1899- An editorial in the New York Times refers to the horseless carriage as an “Automobile”. This is the earliest known use of the word.

1925-Italian Prime Minister Benito Mussolini suspended democracy and his black shirted followers declared him Il Duce, or the leader. He became dictator of Italy.

1926- General Motors introduced the Pontiac brand of automobile.

1933- MGM hired producer David O. Selznick to produce movies. His father-in-law Louis B. Mayer set his salary at $4000 a week. Newspapers joked “The Son-In-Law Also Rises”

1946- Lord Haw-Haw ,William Joyce, the English voice of Nazi radio propaganda broadcast from Berlin, was hanged for treason. English Fascist Joyce was actually born in Brooklyn but moved to England at an early age. He was nicknamed Lord Haw-Haw because of his stuffy upper class accent.

1952-The T.V. series DRAGNET premiered today. “The story you have seen is true, the names have been changed to protect the innocent.” Star Jack Webb produced and wrote most of the scripts and oversaw the deadpan acting style.”Just the facts, Mam..”

1958- Howard Rushmore was the editor of Confidential, one of the most ruthless scandal magazines in show business. This day for reasons never explained Rushmore murdered his wife then took his own life in the back of a NYC taxicab. Today Howard Rushmore would probably be considered a serious journalist.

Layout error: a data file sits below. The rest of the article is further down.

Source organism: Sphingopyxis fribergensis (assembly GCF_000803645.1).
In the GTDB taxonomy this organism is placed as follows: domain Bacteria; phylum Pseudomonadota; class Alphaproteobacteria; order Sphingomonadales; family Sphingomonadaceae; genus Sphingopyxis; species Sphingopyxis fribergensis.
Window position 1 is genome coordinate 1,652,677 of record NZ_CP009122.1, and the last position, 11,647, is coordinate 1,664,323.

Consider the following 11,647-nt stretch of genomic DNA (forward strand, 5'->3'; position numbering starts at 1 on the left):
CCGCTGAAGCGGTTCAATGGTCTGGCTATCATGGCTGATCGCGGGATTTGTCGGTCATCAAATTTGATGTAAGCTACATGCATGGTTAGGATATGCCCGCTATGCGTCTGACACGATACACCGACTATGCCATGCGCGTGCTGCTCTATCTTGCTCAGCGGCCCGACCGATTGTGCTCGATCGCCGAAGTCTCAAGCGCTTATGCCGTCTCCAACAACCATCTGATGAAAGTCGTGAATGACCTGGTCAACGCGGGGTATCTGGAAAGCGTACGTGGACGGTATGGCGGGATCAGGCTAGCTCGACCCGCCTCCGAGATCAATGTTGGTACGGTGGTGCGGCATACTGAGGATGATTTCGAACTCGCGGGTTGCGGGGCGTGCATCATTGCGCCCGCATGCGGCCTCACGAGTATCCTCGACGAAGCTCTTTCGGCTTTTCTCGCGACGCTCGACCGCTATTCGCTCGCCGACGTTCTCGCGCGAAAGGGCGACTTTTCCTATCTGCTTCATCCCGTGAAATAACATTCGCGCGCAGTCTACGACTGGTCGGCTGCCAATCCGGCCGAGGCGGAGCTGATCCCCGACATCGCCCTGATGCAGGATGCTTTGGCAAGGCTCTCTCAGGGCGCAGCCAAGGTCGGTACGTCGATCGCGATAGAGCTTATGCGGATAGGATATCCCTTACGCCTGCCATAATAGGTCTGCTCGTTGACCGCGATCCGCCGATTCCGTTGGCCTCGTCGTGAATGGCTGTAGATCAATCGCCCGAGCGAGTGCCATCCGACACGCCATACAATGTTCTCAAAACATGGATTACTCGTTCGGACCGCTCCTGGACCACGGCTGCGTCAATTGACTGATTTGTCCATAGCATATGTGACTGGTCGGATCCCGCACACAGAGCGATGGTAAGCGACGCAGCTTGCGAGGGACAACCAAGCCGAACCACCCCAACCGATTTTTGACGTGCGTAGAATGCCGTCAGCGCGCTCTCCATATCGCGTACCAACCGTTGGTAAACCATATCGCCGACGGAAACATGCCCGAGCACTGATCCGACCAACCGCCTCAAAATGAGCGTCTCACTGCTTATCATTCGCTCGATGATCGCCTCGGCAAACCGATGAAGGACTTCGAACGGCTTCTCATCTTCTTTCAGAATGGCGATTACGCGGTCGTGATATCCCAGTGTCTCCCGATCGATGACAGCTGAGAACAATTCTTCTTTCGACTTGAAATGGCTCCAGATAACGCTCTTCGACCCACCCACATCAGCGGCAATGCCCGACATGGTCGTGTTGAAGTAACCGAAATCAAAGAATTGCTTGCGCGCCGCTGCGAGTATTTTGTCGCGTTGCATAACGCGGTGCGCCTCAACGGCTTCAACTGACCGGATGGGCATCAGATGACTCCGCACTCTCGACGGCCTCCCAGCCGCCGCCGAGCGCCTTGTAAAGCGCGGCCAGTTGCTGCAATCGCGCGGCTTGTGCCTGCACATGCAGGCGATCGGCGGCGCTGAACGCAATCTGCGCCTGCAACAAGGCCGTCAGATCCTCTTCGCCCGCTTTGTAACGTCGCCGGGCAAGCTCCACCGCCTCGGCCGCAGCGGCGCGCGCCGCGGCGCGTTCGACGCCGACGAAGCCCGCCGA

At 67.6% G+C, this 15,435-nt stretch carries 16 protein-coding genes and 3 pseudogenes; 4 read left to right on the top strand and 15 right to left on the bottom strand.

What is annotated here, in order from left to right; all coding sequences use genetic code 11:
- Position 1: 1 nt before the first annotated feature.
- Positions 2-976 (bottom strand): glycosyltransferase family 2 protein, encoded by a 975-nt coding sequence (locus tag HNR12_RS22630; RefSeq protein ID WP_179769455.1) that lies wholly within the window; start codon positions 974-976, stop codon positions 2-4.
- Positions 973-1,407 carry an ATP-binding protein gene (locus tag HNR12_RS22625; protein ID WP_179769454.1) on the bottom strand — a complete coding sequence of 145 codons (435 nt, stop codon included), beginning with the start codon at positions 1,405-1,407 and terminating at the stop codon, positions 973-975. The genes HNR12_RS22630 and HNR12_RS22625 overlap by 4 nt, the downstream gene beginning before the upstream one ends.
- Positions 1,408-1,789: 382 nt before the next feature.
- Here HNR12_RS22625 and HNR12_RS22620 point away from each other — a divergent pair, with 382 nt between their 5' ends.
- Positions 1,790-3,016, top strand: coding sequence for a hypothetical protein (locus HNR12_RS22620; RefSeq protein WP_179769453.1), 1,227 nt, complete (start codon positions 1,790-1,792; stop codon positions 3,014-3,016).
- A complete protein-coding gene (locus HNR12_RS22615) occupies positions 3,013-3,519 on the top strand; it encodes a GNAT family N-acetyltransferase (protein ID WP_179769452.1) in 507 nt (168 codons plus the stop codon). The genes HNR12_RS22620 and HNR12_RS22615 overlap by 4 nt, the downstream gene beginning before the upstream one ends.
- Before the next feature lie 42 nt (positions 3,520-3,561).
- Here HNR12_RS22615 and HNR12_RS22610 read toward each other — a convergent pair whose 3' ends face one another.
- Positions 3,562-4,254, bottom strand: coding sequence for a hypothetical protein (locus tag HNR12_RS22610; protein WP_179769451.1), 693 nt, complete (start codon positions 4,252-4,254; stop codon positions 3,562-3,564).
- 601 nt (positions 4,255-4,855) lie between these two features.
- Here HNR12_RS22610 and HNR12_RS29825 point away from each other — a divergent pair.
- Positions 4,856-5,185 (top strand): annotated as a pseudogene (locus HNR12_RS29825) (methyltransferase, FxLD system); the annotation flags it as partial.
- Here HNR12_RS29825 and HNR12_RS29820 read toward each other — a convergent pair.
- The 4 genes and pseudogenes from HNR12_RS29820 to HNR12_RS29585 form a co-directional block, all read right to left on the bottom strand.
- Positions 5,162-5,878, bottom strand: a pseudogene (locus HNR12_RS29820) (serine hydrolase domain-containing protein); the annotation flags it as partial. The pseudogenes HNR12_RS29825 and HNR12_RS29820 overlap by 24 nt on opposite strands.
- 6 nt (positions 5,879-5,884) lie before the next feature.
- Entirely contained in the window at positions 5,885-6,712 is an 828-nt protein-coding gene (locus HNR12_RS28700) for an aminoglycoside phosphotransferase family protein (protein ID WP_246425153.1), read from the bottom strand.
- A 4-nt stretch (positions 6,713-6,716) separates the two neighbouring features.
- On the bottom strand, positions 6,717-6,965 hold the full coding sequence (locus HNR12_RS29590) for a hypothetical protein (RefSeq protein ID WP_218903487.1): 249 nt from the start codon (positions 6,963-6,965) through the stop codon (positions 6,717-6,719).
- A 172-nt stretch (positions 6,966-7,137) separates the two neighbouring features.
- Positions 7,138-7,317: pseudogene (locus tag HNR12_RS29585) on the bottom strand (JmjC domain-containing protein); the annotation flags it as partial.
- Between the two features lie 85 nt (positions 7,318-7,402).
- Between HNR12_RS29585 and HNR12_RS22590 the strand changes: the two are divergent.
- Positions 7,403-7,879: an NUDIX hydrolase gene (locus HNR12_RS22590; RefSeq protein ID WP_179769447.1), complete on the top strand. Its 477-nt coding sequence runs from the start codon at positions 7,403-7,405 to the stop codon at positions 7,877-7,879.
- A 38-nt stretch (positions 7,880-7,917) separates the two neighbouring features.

1959-FIFTY YEARS AGO- Alaska became the 50th state.

1967- Jack Ruby, real name Jacob Rubenstein, the murderer of Lee Harvey Oswald, died of lung cancer in prison. To the end he was refused a meeting with Congress where he claimed he could discuss his patriotic motives for killing Oswald. Retired Mafia don Bill Bonano said Ruby being Jewish and not Sicilian, was the type of hood the mob used for clean-up jobs. That he was a soldier for Chicago boss Sam Giancana. Others say Ruby was just a two bit hood who claimed he was more important than he actually was.

2004- The first of two Mars Rovers landed safely on Mars and began transmitting photos. JPL Mission leader announced "We're Back...We're on Mars.." Originally only supposed to last 90 days, the rovers are still working today.

2004- After partying hard all New Years in Las Vegas, 22 year old pop singer Britney Spears married friend Jay Alexander for a laugh. Later after she woke up, she realized the jokes on her. Because the marriage was legal. She annulled it a day later. Alexander, who listed himself as unemployed, was soon seen driving around rural Louisiana in a $90,000 BMW.
Yesterdays question answered below: In Chuck Jone’s cartoon Inky and the Mynah Bird, composer Carl Stalling gave the birds a theme from a famous piece of classical music. What is it?

ANSWER: Fingal’s Cave by Felix Mendelssohn.